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Hong Kong holds China fintech advantage

Hong Kong has better access to capital than Singapore and it will reap benefits from China's fintech rollout, said Mathias Helleu, chairman and co-founder of Hong Kong-based 8 Securities.

Hong Kong and Singapore regulators are in a rivalry to make their home jurisdictions the most favourable for fintech investments, FSA reported eariler.

At a briefing today in Hong Kong, Helleu said: “The question I hear all the time is what do you think of Singapore versus Hong Kong. Both places have strong assets, but they are very different. Hong Kong is a much larger financial services center than Singapore,”

The latter has a more Southeast Asia focus, such as Indonesia, Malaysia as well as Australia. “But China will fuel Hong Kong’s growth as the largest global market [in terms of value of fintech investments],” he noted.

Onshore China accounted for 92% of Asia’s fintech investment, or $8.85trn, as of July 2016, according to figures from Accenture and CB Insights cited by Helleu.

It is followed by $339bn in India, $165bn in Hong Kong and $107bn in Australia/New Zealand. Singapore only has about $35bn of fintech investment.

According to data compiled by Business Insider, China already has the largest fintech companies in the world – among the 27 fintech unicorns (private companies whose valuations exceed $1bn), the four largest companies are all from China: Alibaba-affiliated Ant Financial ($60bn), peer-to-peer lender Lufax ($18.5bn), Tencent-backed JD Finance ($7bn) and ($5.9bn) which offer monthly installment plans for online shoppers.

Robo-advisors march in

Robo-advisors are trickling into Asia, aiming to fill gaps in wealth management, which is dominated by private banks serving wealthy clients.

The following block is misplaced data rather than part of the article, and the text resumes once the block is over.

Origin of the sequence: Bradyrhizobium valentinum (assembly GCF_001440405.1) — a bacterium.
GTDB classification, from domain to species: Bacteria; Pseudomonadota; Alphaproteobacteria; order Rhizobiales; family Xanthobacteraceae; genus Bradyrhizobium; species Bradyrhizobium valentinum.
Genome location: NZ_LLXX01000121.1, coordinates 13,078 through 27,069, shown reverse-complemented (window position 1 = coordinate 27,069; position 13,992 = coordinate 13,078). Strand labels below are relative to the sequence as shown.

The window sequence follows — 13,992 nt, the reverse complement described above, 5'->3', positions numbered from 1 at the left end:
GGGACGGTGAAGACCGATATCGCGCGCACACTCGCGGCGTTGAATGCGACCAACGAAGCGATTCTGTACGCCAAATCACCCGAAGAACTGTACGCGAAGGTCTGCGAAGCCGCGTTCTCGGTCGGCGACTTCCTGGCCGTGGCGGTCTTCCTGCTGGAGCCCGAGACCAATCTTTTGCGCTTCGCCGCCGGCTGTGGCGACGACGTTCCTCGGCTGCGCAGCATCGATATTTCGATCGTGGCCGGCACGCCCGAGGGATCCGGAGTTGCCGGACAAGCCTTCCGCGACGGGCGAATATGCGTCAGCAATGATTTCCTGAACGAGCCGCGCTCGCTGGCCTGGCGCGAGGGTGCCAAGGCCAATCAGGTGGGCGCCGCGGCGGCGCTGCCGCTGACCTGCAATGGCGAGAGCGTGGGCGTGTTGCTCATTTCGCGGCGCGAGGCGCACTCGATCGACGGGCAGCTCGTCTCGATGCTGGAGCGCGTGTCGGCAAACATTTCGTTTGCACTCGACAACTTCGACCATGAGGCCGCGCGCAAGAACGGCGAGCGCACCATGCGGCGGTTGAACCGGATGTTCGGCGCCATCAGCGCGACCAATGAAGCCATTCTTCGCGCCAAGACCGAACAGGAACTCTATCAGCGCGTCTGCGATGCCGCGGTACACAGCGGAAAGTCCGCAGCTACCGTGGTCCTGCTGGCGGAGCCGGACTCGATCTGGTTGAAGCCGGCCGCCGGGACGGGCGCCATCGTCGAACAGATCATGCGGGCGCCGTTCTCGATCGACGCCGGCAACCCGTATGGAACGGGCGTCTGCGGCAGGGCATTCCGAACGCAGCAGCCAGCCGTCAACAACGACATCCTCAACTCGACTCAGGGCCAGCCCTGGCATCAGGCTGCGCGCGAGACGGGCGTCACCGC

In Hong Kong, 8 Securities is today launching Chloe, a digital advisory platform, after making the announcement in August. The portfolio is constructed based on a user’s goal and risk profile and is managed by iFast Financial. It will consist of roughly 10 Hong Kong-listed traditional ETFs.

Minimum investment stands at HK$1,000 ($129). No management fees will be charged for investments under HK$8,888 but there will be an annual fee of 0.88% above that amount, the firm said.

The platform is aimed at millennials “largely ignored” by big banks. The firm believes this group has limited choice of mainly expensive investment products.

Helleu added that launching the service in mainland China is not a priority, but he is looking into partnerships with onshore firms.

Yunfeng Financial Group CEO Li Ting, a Hong Kong-listed brokerage arm backed by Alibaba’s chairman Jack Ma, earlier said the firm is planning to launch a robo-advisor in the SAR, but he did not provide details.

In Singapore, various robo-advisors have been launched but mainly within the high net worth investor space, such as Crossbridge Capital, Bento, as well as US-based Hedgeable.

Part of the Mark Allen Group.